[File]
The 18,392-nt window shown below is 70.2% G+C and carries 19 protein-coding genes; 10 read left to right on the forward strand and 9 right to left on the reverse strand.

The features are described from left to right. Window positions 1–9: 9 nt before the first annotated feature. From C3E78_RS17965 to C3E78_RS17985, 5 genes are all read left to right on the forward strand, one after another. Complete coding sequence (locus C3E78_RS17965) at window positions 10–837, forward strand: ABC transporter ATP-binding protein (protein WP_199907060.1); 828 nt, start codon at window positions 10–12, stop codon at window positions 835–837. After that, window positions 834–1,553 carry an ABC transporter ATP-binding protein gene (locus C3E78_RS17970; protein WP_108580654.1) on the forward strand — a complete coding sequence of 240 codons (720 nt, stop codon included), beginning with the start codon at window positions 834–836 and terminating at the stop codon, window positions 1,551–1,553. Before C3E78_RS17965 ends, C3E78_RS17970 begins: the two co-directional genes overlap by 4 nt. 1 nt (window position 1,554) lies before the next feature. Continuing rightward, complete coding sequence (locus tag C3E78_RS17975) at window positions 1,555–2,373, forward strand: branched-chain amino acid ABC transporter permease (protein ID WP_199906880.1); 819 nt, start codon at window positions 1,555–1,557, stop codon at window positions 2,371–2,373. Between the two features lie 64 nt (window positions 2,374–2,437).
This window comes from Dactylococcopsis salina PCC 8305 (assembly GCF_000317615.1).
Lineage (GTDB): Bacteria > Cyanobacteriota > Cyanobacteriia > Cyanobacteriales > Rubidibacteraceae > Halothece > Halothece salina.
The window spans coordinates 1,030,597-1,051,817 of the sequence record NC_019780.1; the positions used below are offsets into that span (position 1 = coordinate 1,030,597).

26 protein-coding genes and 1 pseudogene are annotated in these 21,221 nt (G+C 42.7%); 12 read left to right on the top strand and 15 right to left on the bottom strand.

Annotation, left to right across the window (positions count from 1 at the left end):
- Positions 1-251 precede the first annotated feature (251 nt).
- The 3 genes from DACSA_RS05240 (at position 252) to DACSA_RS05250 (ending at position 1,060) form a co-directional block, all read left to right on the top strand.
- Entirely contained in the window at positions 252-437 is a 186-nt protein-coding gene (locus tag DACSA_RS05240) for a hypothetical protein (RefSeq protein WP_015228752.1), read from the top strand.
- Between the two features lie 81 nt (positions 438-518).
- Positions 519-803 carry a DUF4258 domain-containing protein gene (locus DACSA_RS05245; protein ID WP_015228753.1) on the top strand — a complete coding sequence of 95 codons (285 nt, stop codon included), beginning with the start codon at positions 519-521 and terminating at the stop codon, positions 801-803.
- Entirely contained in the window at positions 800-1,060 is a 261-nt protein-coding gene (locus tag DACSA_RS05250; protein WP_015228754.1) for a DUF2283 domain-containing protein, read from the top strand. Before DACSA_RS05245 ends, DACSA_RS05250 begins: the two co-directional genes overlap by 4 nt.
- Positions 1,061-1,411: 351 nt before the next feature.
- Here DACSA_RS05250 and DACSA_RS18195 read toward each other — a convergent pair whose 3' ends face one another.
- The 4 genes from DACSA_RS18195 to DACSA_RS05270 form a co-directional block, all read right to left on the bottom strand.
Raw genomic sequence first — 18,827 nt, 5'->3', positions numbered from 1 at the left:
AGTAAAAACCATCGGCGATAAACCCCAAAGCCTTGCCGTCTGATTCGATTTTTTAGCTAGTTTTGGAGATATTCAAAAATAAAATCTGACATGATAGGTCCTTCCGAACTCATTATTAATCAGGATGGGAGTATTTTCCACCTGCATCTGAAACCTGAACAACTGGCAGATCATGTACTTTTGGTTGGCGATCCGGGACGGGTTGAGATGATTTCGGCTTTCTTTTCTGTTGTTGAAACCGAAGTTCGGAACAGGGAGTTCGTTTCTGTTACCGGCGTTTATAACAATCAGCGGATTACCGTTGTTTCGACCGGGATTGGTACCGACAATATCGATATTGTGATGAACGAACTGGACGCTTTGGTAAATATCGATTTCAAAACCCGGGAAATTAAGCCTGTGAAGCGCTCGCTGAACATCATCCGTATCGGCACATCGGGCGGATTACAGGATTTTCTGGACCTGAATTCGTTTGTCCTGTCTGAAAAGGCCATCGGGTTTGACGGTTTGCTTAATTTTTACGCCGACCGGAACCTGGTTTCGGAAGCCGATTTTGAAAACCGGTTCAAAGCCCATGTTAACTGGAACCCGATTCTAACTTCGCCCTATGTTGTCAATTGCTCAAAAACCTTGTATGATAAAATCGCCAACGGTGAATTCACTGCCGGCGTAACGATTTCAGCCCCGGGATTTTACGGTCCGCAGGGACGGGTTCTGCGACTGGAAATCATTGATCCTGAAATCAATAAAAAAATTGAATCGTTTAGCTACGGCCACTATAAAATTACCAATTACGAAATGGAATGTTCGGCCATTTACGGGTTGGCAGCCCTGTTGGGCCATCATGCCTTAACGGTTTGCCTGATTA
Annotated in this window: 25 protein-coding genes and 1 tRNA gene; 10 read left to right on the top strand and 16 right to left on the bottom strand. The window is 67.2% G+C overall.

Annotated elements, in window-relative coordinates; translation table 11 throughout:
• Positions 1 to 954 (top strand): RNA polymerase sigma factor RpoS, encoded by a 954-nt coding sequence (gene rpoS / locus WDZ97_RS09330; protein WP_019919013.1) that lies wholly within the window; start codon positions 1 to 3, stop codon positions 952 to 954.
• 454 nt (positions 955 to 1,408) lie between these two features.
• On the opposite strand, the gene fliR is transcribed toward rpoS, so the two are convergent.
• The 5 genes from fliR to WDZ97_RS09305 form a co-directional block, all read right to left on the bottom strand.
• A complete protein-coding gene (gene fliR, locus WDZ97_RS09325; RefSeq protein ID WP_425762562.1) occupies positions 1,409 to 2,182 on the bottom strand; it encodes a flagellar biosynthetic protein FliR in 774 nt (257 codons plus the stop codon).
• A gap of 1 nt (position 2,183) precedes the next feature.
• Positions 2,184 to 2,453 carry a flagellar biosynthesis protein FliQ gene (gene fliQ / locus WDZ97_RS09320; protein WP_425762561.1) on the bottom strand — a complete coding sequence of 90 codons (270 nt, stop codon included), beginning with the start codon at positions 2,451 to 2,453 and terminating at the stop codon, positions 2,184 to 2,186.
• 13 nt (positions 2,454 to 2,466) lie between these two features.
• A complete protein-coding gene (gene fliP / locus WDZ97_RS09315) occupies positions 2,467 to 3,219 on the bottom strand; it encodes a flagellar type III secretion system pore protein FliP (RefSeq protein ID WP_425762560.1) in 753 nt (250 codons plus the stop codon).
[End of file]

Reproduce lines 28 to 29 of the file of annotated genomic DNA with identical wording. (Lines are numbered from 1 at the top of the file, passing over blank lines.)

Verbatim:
• 13 nt (positions 2,454 to 2,466) lie between these two features.
• A complete protein-coding gene (gene fliP / locus WDZ97_RS09315) occupies positions 2,467 to 3,219 on the bottom strand; it encodes a flagellar type III secretion system pore protein FliP (RefSeq protein ID WP_425762560.1) in 753 nt (250 codons plus the stop codon).